Look lively, El Camino, Buen Provecho and Adobo, there’s a newbie in town and they just booted the last one of you out of the Taco Top Three. And as for El Camino on Brewer Street, best get the staffs’ P45s ready, because La Bodegra Negra is set to show Soho a really good time.
Much has already been frothed over this Soho upstart, brought to us by Will ‘Eight Over Eight’ Ricker and Serge Becker, a New York restaurateur who’s had the phrase “nightlife legend” surgically stitched onto his name by all and sundry (not least for opening the infamous Box last year).
And rightly so, really. It has all the elements we want and expect from a new opening. With a buzzy cafe slapped on Moor Street and a subterranean restaurant located behind the facade of an Old Compton Street sex shop it’s about as Soho as it comes and has mastered the art of spot-on simplicity that’s worked so well for Meat Liquor and Russell Norman’s ventures.
Margaritas of course weren’t as lethal as their Mexican, or even Californian, counterparts (there’s a place in Palm Springs were you can literally feel the units stacking up against your cerebral cortex as you drink), but they were acidic enough and did their utmost to usher memories of the day’s red-flagged emails to the door. Our rims were salty despite our initial protestations but then this is opening month.
A ceramic pot full of chewy, tomato-stewed chorizo provided a perfect amuse-gob when spooned into generous lettuce leaves with a sprinkle of coriander (and a sprinkle of that herb is all you need, really. I’m not a hater but it can be noxious in the quantities some places serve it) but it was the tacos that won our hearts and minds.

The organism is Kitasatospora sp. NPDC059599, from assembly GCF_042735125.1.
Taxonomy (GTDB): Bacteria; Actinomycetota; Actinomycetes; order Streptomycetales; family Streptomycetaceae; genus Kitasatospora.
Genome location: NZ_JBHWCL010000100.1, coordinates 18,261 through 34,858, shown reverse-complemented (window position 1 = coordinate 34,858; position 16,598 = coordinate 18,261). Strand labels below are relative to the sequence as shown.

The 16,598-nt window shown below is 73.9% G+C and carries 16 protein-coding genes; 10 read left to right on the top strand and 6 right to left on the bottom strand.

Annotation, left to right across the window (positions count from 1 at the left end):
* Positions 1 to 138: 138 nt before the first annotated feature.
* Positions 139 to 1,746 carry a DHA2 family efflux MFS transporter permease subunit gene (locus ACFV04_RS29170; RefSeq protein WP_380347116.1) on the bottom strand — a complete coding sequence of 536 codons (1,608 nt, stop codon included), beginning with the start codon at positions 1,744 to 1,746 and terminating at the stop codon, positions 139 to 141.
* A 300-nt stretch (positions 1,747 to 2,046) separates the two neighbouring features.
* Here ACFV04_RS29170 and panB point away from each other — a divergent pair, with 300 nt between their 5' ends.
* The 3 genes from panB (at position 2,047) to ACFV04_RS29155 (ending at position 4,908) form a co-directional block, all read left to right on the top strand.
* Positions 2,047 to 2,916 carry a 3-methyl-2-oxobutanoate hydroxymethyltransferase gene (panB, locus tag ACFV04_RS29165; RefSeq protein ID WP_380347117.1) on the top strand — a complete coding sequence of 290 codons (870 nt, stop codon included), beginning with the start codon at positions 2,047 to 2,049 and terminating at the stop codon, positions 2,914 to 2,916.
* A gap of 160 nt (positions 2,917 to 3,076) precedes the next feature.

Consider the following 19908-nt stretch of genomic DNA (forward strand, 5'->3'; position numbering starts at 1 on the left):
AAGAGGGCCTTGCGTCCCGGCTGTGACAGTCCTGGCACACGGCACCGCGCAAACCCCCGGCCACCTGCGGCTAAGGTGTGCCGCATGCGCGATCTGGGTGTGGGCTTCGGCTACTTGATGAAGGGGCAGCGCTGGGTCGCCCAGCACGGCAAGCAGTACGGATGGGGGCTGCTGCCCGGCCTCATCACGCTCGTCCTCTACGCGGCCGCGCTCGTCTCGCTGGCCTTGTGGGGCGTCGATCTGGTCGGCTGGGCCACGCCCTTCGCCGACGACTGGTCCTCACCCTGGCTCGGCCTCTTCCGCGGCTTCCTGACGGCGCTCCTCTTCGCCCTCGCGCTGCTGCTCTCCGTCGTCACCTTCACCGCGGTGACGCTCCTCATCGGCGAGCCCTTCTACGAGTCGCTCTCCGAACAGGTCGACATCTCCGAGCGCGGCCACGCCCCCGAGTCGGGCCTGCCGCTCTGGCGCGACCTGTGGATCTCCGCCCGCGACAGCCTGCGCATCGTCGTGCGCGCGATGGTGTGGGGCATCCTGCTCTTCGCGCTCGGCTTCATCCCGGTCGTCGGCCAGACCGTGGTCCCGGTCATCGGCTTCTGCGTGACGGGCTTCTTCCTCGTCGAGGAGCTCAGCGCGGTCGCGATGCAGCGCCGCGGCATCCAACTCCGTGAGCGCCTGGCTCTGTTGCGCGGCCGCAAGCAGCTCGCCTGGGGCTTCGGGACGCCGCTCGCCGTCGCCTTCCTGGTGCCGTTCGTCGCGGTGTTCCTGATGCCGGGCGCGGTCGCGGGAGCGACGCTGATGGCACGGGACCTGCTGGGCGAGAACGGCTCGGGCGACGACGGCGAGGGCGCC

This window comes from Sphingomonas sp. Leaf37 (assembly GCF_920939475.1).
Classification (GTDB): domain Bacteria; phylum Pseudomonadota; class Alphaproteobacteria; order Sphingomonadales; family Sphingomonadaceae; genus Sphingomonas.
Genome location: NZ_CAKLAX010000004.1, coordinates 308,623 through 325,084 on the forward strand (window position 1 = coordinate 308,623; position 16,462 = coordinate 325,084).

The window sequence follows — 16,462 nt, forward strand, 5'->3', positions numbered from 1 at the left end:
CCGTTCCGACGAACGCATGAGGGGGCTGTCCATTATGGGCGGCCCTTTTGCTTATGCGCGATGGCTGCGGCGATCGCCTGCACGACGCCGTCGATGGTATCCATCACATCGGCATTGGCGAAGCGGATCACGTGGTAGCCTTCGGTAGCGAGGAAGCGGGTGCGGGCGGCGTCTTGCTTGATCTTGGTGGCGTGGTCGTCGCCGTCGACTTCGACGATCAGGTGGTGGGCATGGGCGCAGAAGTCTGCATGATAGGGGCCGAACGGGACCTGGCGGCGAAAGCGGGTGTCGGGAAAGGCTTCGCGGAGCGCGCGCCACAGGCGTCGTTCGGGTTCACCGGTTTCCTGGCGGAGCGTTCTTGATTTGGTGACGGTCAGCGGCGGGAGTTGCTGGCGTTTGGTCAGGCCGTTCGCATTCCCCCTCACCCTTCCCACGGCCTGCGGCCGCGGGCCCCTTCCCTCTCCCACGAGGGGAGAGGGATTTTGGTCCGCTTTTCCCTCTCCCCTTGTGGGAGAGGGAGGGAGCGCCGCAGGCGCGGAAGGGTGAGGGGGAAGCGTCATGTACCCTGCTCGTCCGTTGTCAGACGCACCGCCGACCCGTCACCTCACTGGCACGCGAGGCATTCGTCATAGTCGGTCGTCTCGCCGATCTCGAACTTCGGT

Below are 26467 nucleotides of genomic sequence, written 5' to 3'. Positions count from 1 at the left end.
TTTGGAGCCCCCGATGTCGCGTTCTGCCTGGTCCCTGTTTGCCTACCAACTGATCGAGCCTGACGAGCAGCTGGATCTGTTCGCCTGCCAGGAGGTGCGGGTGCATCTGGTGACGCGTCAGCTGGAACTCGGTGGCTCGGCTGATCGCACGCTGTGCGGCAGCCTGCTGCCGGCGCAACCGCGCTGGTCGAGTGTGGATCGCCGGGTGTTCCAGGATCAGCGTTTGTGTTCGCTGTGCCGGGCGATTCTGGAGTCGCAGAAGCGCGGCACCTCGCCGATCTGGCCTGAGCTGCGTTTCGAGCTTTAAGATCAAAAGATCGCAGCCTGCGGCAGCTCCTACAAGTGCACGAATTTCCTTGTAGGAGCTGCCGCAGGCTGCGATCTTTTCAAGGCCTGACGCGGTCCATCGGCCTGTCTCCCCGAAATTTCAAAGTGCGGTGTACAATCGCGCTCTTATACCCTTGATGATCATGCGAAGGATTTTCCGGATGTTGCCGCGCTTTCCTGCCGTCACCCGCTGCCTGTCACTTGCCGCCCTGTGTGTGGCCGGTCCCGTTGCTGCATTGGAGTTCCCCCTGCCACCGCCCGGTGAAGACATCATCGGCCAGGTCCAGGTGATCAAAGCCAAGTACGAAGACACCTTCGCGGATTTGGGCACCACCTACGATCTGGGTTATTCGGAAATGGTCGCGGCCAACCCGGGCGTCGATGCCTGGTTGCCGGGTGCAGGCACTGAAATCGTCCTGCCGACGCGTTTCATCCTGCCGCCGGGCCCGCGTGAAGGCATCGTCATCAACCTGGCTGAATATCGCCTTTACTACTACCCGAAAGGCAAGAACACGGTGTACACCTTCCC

Contrary to some early reports I thought they shone. Sure, they’re far too small (their diameters were equal to most other places’ radiuses, maths fan) but the fillings – perfected by consultant chef Richard Ampudia, who comes from Mexico City via La Esquina – were insanely good.
Sadly they forbid the mix and match, so we only got to try two. Conchita pibil pork was tender, juicy and packed full of tomato and lime notes, its salsa verde fresh and clean. De camaron salteados on the other hand, recommended by our chirpy and irrepressibly enthusiastic waiter in a t-shirt with drawings of a suit on it, was even better – big fleshy prawns bathed in a creamy, spicy sauce that, and which is rare, was neither too creamy nor too spicey. A perfect succession of moderate mouthfuls to set you up for a night in London’s playground.
Chipotle, you just got served.
Price per head: About 15 quid.
Soundtrack: Mumford & Sons and The Beatles jostled for airspace on our visit.
Other reactions: Four stars from Time Out but Gourmet Traveller wasn’t so keen (they took great photos however).